Passive chilled beams are a good solution to provide sensible cooling in labs or other spaces where processes and people generate high heat loads, especially those that are sensitive to changes in pressure or ventilation and require no additional airflow. Some applications may have a ventilation rate requirement or high enough latent load that a traditional HVAC system would be more appropriate for use than active chilled beams, but could benefit from the use of passive beams for supplementary cooling. Building retrofits where additional cooling is required but the original ventilation system will remain in place are also good passive beam applications.
Due to the tendency of warm air to rise to the ceiling, stratification is possible with all air distribution devices if the discharge air temperature is too high or discharge velocity is too low. With chilled beams, stratification is likely if the temperature of the water entering the coil is too high. Due to air velocity and the mixing required to distribute treated air to the occupied zone, passive beams should not be used for heating applications (Table 1).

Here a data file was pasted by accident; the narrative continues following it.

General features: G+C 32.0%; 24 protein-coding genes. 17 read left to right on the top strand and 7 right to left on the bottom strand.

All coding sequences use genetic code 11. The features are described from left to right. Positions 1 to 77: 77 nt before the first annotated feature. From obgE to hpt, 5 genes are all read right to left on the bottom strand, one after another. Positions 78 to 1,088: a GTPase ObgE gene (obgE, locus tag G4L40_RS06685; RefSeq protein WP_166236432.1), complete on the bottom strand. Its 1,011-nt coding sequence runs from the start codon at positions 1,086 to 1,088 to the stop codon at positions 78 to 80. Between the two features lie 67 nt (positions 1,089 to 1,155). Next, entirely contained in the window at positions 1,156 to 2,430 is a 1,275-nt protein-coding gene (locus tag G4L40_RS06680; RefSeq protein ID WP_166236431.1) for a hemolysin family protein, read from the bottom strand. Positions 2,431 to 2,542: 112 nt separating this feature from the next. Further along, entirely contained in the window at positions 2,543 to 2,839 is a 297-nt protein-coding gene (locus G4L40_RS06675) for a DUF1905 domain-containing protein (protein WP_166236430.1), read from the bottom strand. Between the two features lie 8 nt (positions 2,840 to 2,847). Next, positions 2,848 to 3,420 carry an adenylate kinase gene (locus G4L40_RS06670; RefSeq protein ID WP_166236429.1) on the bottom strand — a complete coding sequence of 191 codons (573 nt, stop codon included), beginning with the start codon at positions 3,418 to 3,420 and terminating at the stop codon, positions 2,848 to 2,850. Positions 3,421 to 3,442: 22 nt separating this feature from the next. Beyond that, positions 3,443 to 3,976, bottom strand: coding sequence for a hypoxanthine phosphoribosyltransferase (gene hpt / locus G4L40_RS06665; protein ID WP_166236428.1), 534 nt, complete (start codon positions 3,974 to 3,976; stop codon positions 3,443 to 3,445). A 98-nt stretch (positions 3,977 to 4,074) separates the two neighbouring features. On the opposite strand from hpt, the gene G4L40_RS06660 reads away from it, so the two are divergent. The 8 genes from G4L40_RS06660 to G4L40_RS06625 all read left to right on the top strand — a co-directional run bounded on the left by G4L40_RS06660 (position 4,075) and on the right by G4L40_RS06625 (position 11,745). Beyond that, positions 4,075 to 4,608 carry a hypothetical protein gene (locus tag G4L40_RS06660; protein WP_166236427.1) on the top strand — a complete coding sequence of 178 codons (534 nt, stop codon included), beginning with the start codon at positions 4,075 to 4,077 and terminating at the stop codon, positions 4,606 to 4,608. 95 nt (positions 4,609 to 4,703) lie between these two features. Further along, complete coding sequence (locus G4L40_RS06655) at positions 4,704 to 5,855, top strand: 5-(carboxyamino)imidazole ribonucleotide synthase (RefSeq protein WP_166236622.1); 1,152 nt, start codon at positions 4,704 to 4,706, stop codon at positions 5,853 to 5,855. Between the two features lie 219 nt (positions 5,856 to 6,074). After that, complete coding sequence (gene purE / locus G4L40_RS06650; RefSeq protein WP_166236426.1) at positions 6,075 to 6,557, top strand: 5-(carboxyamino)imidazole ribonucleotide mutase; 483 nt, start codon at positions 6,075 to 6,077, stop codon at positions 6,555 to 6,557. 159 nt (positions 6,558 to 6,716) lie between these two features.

Multiservice beams are another “type” of chilled beam. Ultimately, they would be considered either active or passive but a multi-service beam incorporates other building functions into its design, such as lighting, sound devices, fire sprinklers, motion detectors, and other various options. In order to properly select and implement multiservice beam designs, extensive integrated building design is necessary. Multiservice beams are well suited for applications such as retrofits where space for several high technology systems may not be readily available, applications that may benefit from off-site manufacturing of installed technical services, and designs where it is architecturally important to create aesthetic interior architecture, even in cases when floor height is low.